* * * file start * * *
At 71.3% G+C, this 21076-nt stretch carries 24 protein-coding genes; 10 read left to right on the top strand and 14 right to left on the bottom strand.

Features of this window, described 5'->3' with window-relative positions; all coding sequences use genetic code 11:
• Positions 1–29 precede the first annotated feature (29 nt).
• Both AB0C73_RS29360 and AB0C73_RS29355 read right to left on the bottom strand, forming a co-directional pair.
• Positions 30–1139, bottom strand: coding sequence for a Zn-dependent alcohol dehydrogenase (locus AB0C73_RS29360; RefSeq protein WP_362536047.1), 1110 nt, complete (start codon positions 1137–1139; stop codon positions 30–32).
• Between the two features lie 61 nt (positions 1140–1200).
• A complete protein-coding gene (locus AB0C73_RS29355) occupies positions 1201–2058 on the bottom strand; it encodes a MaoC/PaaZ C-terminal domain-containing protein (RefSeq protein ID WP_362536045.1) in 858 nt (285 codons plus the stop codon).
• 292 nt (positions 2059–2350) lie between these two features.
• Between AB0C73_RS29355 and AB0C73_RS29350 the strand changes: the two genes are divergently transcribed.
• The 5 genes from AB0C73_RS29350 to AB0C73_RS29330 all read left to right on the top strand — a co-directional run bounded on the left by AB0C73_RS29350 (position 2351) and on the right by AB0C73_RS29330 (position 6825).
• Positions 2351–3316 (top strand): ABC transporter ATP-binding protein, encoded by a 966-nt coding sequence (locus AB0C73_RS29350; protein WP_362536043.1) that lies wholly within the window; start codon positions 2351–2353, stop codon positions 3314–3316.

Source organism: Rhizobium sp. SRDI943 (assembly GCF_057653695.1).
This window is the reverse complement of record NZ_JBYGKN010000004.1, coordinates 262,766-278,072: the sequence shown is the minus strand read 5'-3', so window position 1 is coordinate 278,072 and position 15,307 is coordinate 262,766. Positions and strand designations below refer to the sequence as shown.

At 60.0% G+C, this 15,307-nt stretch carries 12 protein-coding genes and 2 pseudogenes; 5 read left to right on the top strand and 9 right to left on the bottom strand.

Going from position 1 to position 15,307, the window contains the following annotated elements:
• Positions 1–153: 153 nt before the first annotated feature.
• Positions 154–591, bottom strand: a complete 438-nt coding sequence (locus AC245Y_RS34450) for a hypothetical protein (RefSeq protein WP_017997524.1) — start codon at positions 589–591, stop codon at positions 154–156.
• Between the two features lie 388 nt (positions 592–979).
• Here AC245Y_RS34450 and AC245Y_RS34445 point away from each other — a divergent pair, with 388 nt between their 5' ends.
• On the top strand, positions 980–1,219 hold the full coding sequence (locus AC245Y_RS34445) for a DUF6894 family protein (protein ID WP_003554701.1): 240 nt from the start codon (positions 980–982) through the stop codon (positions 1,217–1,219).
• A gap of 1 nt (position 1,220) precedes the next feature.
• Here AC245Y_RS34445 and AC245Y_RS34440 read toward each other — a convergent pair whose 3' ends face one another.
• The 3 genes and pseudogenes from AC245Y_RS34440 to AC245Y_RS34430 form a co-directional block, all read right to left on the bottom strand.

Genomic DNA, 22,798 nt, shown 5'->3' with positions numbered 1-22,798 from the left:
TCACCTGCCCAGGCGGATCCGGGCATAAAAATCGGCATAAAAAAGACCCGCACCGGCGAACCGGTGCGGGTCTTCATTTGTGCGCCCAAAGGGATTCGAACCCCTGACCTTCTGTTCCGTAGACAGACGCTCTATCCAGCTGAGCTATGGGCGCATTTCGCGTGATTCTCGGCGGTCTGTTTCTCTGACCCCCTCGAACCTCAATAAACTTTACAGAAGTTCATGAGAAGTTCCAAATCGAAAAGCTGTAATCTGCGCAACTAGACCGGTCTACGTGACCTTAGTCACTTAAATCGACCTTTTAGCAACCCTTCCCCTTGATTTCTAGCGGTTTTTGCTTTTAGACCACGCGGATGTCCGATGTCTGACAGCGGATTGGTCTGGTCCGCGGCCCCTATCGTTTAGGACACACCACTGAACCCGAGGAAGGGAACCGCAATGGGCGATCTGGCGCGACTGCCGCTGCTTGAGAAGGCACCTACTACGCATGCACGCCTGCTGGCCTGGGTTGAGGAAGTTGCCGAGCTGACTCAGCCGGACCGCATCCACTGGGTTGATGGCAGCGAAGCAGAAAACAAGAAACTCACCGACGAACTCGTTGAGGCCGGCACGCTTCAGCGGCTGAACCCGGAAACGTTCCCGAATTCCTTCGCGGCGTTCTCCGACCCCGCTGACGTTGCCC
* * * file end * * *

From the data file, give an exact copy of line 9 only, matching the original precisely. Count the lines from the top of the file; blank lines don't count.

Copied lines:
• Between AB0C73_RS29355 and AB0C73_RS29350 the strand changes: the two genes are divergently transcribed.